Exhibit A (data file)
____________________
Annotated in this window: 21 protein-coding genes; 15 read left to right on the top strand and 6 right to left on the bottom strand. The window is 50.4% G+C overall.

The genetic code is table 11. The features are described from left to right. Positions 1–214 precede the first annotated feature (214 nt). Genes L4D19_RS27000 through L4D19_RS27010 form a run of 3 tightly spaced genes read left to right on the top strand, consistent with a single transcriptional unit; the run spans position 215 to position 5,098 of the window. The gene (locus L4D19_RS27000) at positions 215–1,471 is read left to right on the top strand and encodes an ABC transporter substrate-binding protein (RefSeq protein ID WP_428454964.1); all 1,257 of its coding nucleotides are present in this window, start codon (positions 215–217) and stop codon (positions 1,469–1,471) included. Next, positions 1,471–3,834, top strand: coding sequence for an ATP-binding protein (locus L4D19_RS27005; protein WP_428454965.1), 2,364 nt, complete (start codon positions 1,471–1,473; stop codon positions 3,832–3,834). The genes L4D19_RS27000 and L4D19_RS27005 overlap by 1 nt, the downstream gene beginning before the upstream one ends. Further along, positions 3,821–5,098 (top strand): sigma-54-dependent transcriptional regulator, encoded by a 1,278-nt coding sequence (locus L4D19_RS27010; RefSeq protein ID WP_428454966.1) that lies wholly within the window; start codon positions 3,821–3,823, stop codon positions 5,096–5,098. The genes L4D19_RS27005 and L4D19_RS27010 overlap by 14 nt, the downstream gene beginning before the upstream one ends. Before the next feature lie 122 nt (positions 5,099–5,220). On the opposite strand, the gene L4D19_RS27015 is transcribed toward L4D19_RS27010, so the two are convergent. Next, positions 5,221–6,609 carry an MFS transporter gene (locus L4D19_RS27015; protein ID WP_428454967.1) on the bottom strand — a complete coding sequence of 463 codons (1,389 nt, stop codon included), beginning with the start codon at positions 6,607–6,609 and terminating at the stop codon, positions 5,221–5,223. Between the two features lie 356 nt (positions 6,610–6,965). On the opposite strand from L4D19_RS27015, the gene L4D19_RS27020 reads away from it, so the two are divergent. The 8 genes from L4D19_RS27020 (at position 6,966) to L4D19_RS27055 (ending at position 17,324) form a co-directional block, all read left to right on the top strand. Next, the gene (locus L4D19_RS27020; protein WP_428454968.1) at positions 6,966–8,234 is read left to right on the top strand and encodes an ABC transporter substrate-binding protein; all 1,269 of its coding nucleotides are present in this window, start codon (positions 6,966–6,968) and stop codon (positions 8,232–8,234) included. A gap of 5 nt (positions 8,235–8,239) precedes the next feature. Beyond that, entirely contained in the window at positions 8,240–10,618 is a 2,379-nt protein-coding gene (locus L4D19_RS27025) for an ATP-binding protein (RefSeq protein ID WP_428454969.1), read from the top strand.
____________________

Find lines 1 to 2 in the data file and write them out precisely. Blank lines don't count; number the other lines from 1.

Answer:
Annotated in this window: 21 protein-coding genes; 15 read left to right on the top strand and 6 right to left on the bottom strand. The window is 50.4% G+C overall.

The genetic code is table 11. The features are described from left to right. Positions 1–214 precede the first annotated feature (214 nt). Genes L4D19_RS27000 through L4D19_RS27010 form a run of 3 tightly spaced genes read left to right on the top strand, consistent with a single transcriptional unit; the run spans position 215 to position 5,098 of the window. The gene (locus L4D19_RS27000) at positions 215–1,471 is read left to right on the top strand and encodes an ABC transporter substrate-binding protein (RefSeq protein ID WP_428454964.1); all 1,257 of its coding nucleotides are present in this window, start codon (positions 215–217) and stop codon (positions 1,469–1,471) included. Next, positions 1,471–3,834, top strand: coding sequence for an ATP-binding protein (locus L4D19_RS27005; protein WP_428454965.1), 2,364 nt, complete (start codon positions 1,471–1,473; stop codon positions 3,832–3,834). The genes L4D19_RS27000 and L4D19_RS27005 overlap by 1 nt, the downstream gene beginning before the upstream one ends. Further along, positions 3,821–5,098 (top strand): sigma-54-dependent transcriptional regulator, encoded by a 1,278-nt coding sequence (locus L4D19_RS27010; RefSeq protein ID WP_428454966.1) that lies wholly within the window; start codon positions 3,821–3,823, stop codon positions 5,096–5,098. The genes L4D19_RS27005 and L4D19_RS27010 overlap by 14 nt, the downstream gene beginning before the upstream one ends. Before the next feature lie 122 nt (positions 5,099–5,220). On the opposite strand, the gene L4D19_RS27015 is transcribed toward L4D19_RS27010, so the two are convergent. Next, positions 5,221–6,609 carry an MFS transporter gene (locus L4D19_RS27015; protein ID WP_428454967.1) on the bottom strand — a complete coding sequence of 463 codons (1,389 nt, stop codon included), beginning with the start codon at positions 6,607–6,609 and terminating at the stop codon, positions 5,221–5,223. Between the two features lie 356 nt (positions 6,610–6,965). On the opposite strand from L4D19_RS27015, the gene L4D19_RS27020 reads away from it, so the two are divergent. The 8 genes from L4D19_RS27020 (at position 6,966) to L4D19_RS27055 (ending at position 17,324) form a co-directional block, all read left to right on the top strand. Next, the gene (locus L4D19_RS27020; protein WP_428454968.1) at positions 6,966–8,234 is read left to right on the top strand and encodes an ABC transporter substrate-binding protein; all 1,269 of its coding nucleotides are present in this window, start codon (positions 6,966–6,968) and stop codon (positions 8,232–8,234) included. A gap of 5 nt (positions 8,235–8,239) precedes the next feature. Beyond that, entirely contained in the window at positions 8,240–10,618 is a 2,379-nt protein-coding gene (locus L4D19_RS27025) for an ATP-binding protein (RefSeq protein ID WP_428454969.1), read from the top strand.